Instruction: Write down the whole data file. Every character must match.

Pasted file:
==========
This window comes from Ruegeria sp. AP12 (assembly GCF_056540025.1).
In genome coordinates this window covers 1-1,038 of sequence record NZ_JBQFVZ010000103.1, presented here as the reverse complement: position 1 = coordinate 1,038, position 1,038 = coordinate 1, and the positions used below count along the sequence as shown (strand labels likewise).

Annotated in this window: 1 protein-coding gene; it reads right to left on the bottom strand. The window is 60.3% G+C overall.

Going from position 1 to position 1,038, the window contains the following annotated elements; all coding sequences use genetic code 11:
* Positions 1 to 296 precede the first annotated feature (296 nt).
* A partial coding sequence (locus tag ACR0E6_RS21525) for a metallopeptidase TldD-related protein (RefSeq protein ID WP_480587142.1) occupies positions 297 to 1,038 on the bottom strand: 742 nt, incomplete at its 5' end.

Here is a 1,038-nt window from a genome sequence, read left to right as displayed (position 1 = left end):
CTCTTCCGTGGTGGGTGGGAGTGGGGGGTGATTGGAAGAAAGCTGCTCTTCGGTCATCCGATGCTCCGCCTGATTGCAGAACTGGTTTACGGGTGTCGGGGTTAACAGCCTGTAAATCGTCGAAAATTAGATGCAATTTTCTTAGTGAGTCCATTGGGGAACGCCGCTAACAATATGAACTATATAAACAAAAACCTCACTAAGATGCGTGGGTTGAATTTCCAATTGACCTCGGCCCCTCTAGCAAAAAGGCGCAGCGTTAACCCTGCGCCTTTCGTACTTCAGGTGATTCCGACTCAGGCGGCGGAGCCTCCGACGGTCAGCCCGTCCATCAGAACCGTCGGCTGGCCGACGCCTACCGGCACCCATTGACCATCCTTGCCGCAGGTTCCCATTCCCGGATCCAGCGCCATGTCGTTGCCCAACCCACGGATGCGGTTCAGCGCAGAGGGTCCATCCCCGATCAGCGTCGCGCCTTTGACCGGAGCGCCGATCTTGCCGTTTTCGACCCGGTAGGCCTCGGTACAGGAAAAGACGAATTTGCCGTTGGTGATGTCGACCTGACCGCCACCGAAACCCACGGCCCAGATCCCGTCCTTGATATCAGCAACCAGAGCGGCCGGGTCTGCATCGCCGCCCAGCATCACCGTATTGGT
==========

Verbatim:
This window comes from Ruegeria sp. AP12 (assembly GCF_056540025.1).
In genome coordinates this window covers 1-1,038 of sequence record NZ_JBQFVZ010000103.1, presented here as the reverse complement: position 1 = coordinate 1,038, position 1,038 = coordinate 1, and the positions used below count along the sequence as shown (strand labels likewise).

Annotated in this window: 1 protein-coding gene; it reads right to left on the bottom strand. The window is 60.3% G+C overall.

Going from position 1 to position 1,038, the window contains the following annotated elements; all coding sequences use genetic code 11:
* Positions 1 to 296 precede the first annotated feature (296 nt).
* A partial coding sequence (locus tag ACR0E6_RS21525) for a metallopeptidase TldD-related protein (RefSeq protein ID WP_480587142.1) occupies positions 297 to 1,038 on the bottom strand: 742 nt, incomplete at its 5' end.

Here is a 1,038-nt window from a genome sequence, read left to right as displayed (position 1 = left end):
CTCTTCCGTGGTGGGTGGGAGTGGGGGGTGATTGGAAGAAAGCTGCTCTTCGGTCATCCGATGCTCCGCCTGATTGCAGAACTGGTTTACGGGTGTCGGGGTTAACAGCCTGTAAATCGTCGAAAATTAGATGCAATTTTCTTAGTGAGTCCATTGGGGAACGCCGCTAACAATATGAACTATATAAACAAAAACCTCACTAAGATGCGTGGGTTGAATTTCCAATTGACCTCGGCCCCTCTAGCAAAAAGGCGCAGCGTTAACCCTGCGCCTTTCGTACTTCAGGTGATTCCGACTCAGGCGGCGGAGCCTCCGACGGTCAGCCCGTCCATCAGAACCGTCGGCTGGCCGACGCCTACCGGCACCCATTGACCATCCTTGCCGCAGGTTCCCATTCCCGGATCCAGCGCCATGTCGTTGCCCAACCCACGGATGCGGTTCAGCGCAGAGGGTCCATCCCCGATCAGCGTCGCGCCTTTGACCGGAGCGCCGATCTTGCCGTTTTCGACCCGGTAGGCCTCGGTACAGGAAAAGACGAATTTGCCGTTGGTGATGTCGACCTGACCGCCACCGAAACCCACGGCCCAGATCCCGTCCTTGATATCAGCAACCAGAGCGGCCGGGTCTGCATCGCCGCCCAGCATCACCGTATTGGT